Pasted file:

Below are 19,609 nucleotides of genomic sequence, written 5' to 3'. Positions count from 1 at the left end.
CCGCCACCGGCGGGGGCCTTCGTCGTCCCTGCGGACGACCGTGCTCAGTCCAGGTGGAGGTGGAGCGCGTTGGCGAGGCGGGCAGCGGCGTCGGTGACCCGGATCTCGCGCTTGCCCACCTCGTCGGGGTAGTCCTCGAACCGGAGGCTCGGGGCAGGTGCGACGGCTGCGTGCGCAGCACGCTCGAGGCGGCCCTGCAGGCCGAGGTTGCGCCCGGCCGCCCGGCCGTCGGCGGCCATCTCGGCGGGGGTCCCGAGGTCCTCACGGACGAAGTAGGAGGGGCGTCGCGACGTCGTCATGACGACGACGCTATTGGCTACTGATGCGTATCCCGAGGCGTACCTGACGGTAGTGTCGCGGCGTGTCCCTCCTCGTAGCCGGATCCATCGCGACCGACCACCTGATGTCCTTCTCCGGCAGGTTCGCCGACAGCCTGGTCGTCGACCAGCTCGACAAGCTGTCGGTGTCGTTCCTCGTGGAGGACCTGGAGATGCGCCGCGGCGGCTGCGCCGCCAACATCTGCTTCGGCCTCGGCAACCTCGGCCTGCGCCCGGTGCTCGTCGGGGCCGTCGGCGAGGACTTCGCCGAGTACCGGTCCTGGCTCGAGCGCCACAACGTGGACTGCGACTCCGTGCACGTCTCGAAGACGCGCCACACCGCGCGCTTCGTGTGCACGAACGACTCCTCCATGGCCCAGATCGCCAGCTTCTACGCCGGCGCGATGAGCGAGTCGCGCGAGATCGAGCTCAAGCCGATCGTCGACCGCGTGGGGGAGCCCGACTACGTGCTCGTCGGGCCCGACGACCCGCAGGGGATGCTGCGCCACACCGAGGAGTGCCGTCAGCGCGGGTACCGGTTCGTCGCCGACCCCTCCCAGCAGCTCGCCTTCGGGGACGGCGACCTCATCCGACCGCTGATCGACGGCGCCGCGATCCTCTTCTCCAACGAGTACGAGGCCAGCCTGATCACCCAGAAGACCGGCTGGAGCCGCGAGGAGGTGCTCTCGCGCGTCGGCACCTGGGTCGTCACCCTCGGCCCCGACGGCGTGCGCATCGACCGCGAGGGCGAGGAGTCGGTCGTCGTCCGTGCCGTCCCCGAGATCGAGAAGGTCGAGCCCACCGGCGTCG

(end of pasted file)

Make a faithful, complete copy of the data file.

Below are 19,609 nucleotides of genomic sequence, written 5' to 3'. Positions count from 1 at the left end.
CCGCCACCGGCGGGGGCCTTCGTCGTCCCTGCGGACGACCGTGCTCAGTCCAGGTGGAGGTGGAGCGCGTTGGCGAGGCGGGCAGCGGCGTCGGTGACCCGGATCTCGCGCTTGCCCACCTCGTCGGGGTAGTCCTCGAACCGGAGGCTCGGGGCAGGTGCGACGGCTGCGTGCGCAGCACGCTCGAGGCGGCCCTGCAGGCCGAGGTTGCGCCCGGCCGCCCGGCCGTCGGCGGCCATCTCGGCGGGGGTCCCGAGGTCCTCACGGACGAAGTAGGAGGGGCGTCGCGACGTCGTCATGACGACGACGCTATTGGCTACTGATGCGTATCCCGAGGCGTACCTGACGGTAGTGTCGCGGCGTGTCCCTCCTCGTAGCCGGATCCATCGCGACCGACCACCTGATGTCCTTCTCCGGCAGGTTCGCCGACAGCCTGGTCGTCGACCAGCTCGACAAGCTGTCGGTGTCGTTCCTCGTGGAGGACCTGGAGATGCGCCGCGGCGGCTGCGCCGCCAACATCTGCTTCGGCCTCGGCAACCTCGGCCTGCGCCCGGTGCTCGTCGGGGCCGTCGGCGAGGACTTCGCCGAGTACCGGTCCTGGCTCGAGCGCCACAACGTGGACTGCGACTCCGTGCACGTCTCGAAGACGCGCCACACCGCGCGCTTCGTGTGCACGAACGACTCCTCCATGGCCCAGATCGCCAGCTTCTACGCCGGCGCGATGAGCGAGTCGCGCGAGATCGAGCTCAAGCCGATCGTCGACCGCGTGGGGGAGCCCGACTACGTGCTCGTCGGGCCCGACGACCCGCAGGGGATGCTGCGCCACACCGAGGAGTGCCGTCAGCGCGGGTACCGGTTCGTCGCCGACCCCTCCCAGCAGCTCGCCTTCGGGGACGGCGACCTCATCCGACCGCTGATCGACGGCGCCGCGATCCTCTTCTCCAACGAGTACGAGGCCAGCCTGATCACCCAGAAGACCGGCTGGAGCCGCGAGGAGGTGCTCTCGCGCGTCGGCACCTGGGTCGTCACCCTCGGCCCCGACGGCGTGCGCATCGACCGCGAGGGCGAGGAGTCGGTCGTCGTCCGTGCCGTCCCCGAGATCGAGAAGGTCGAGCCCACCGGCGTCG